South Sudan is the country in the world with the highest proportion of children who do not go to school, two reasons are conflicts and economic crisis. At the same time, an ongoing food crisis means that many children do not have enough energy for their studies. To get more children back to the classroom, Plan International offers children one meal of hot food a day.
Education is crucial for the children’s future. Therefore, in August 2017, Plan International started a school lunch program that gives school children one meal a day, to prevent more people from dropping out of school.
“Sometimes school meals are the only meal these children get in a day,” says Hillary Garrison, who works with administration in an elementary school.
For 17-year-old Josephine, school lunch is important to cope with the school day.
– When you are hungry, it is difficult to concentrate on the lessons and you are tired all the time, she says.
Josephine started school two years ago. Before she was offered school meals, she says she was always hungry.
– Sometimes we have no food at home and it happened that I even had to go home earlier from school because I was too tired, she says.
Even when there was food at home, it was difficult for Josephine to go home and have lunch because she lives more than an hour’s walk from school. Now that she has food there, she does not have to go the long way home for lunch and then back again for the afternoon lessons. It also gives her more time to study.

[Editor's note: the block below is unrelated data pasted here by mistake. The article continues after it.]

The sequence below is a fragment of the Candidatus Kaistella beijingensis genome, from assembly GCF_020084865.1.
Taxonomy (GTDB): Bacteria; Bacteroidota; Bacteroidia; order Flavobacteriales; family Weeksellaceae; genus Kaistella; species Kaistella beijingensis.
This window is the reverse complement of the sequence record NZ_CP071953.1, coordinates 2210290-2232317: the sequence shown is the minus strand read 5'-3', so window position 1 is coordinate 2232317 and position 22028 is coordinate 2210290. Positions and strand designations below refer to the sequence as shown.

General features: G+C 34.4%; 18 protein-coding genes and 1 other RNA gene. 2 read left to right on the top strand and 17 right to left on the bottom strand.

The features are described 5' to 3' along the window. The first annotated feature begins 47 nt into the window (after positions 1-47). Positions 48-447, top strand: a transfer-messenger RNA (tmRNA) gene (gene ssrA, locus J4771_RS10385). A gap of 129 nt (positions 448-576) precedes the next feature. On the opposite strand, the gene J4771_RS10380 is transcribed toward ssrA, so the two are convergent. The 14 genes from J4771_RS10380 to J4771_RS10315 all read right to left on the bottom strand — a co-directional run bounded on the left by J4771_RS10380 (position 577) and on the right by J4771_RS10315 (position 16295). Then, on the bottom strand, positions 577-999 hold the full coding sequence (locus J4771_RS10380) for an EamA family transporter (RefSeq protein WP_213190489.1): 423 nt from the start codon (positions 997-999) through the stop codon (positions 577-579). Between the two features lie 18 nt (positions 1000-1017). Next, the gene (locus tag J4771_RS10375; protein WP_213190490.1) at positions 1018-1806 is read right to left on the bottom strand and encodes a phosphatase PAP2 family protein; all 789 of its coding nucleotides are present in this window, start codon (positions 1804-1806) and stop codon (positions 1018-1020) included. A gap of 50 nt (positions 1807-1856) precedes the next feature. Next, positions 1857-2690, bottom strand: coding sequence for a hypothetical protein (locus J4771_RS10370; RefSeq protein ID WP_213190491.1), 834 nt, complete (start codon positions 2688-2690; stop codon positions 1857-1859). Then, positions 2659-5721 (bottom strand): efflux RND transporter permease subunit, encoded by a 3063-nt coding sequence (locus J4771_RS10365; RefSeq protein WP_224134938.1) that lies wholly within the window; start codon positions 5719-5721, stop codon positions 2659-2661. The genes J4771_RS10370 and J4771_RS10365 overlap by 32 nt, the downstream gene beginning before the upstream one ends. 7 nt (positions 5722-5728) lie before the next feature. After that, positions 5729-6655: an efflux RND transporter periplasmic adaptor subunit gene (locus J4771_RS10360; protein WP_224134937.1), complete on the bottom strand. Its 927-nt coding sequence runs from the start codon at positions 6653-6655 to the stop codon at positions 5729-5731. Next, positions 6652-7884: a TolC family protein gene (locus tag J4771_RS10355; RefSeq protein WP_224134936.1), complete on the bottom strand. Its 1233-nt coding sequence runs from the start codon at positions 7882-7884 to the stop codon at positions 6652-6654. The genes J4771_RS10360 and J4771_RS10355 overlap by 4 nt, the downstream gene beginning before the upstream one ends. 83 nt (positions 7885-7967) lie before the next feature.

– I look forward to finishing primary school at the end of the year so that I can start high school. I want to become a doctor!
Since Plan International started the school lunch program, more students have been enrolled in schools and fewer have dropped out.
Strengthen young people’s financial opportunities
My husband, who is an elementary school teacher, no longer has to struggle to support our family because we are now adding up our two incomes. In the past, I was dependent on him for everything and it began to be difficult for us to survive with the ever-increasing food prices. Sometimes we could be without food for days because his salary was not always paid on time
Grace Anyou, 27, mother of four children and newly trained seamstress. Plan International offers young people vocational training so that they can support themselves. So far, we have trained 870 people in various professions and most of them have since gotten jobs or started companies.
Children’s right to security and protection
All my crops are growing. Now I have enough food for my family and can sell both vegetables and fruit to other families and restaurants nearby
Ismail Jacob, farmer in Kapotea East in eastern South Sudan. He was one of nearly five million people who for a long time did not have enough food to give to his family as a result of the ongoing famine. Plan International is currently conducting a collaborative project with the UN to provide families with seeds and agricultural implements so that the families can cope with the crisis. To date, we have supported 17,500 households.
Facts about South Sudan
Number of inhabitants: 12.5 million
Life expectancy: 57 years
Infant mortality rate: 59 per 1000
Percentage of children starting school: 32%
Percentage of women in Parliament: 29%